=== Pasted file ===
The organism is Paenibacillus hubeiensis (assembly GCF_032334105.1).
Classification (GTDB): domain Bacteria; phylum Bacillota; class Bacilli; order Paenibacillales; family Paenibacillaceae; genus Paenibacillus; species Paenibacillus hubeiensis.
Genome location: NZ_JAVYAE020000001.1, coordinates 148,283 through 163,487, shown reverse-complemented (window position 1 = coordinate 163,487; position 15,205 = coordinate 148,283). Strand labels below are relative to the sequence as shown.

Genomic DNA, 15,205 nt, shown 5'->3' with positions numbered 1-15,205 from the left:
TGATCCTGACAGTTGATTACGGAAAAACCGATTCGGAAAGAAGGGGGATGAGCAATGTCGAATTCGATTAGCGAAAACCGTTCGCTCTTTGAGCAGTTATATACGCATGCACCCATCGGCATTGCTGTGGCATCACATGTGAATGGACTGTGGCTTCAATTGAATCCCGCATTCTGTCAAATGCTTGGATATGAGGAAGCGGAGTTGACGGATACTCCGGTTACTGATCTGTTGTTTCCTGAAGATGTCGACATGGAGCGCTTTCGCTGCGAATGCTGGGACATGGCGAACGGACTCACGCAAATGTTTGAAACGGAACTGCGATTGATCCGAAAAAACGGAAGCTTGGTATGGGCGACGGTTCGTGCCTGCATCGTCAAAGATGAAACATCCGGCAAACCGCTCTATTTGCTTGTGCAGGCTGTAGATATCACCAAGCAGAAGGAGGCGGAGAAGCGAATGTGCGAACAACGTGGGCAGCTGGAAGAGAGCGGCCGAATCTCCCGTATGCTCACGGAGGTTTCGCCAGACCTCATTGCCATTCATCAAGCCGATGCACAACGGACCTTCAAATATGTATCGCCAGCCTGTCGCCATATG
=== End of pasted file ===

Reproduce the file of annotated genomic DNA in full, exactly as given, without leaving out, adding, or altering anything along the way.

The organism is Paenibacillus hubeiensis (assembly GCF_032334105.1).
Classification (GTDB): domain Bacteria; phylum Bacillota; class Bacilli; order Paenibacillales; family Paenibacillaceae; genus Paenibacillus; species Paenibacillus hubeiensis.
Genome location: NZ_JAVYAE020000001.1, coordinates 148,283 through 163,487, shown reverse-complemented (window position 1 = coordinate 163,487; position 15,205 = coordinate 148,283). Strand labels below are relative to the sequence as shown.

Genomic DNA, 15,205 nt, shown 5'->3' with positions numbered 1-15,205 from the left:
TGATCCTGACAGTTGATTACGGAAAAACCGATTCGGAAAGAAGGGGGATGAGCAATGTCGAATTCGATTAGCGAAAACCGTTCGCTCTTTGAGCAGTTATATACGCATGCACCCATCGGCATTGCTGTGGCATCACATGTGAATGGACTGTGGCTTCAATTGAATCCCGCATTCTGTCAAATGCTTGGATATGAGGAAGCGGAGTTGACGGATACTCCGGTTACTGATCTGTTGTTTCCTGAAGATGTCGACATGGAGCGCTTTCGCTGCGAATGCTGGGACATGGCGAACGGACTCACGCAAATGTTTGAAACGGAACTGCGATTGATCCGAAAAAACGGAAGCTTGGTATGGGCGACGGTTCGTGCCTGCATCGTCAAAGATGAAACATCCGGCAAACCGCTCTATTTGCTTGTGCAGGCTGTAGATATCACCAAGCAGAAGGAGGCGGAGAAGCGAATGTGCGAACAACGTGGGCAGCTGGAAGAGAGCGGCCGAATCTCCCGTATGCTCACGGAGGTTTCGCCAGACCTCATTGCCATTCATCAAGCCGATGCACAACGGACCTTCAAATATGTATCGCCAGCCTGTCGCCATATG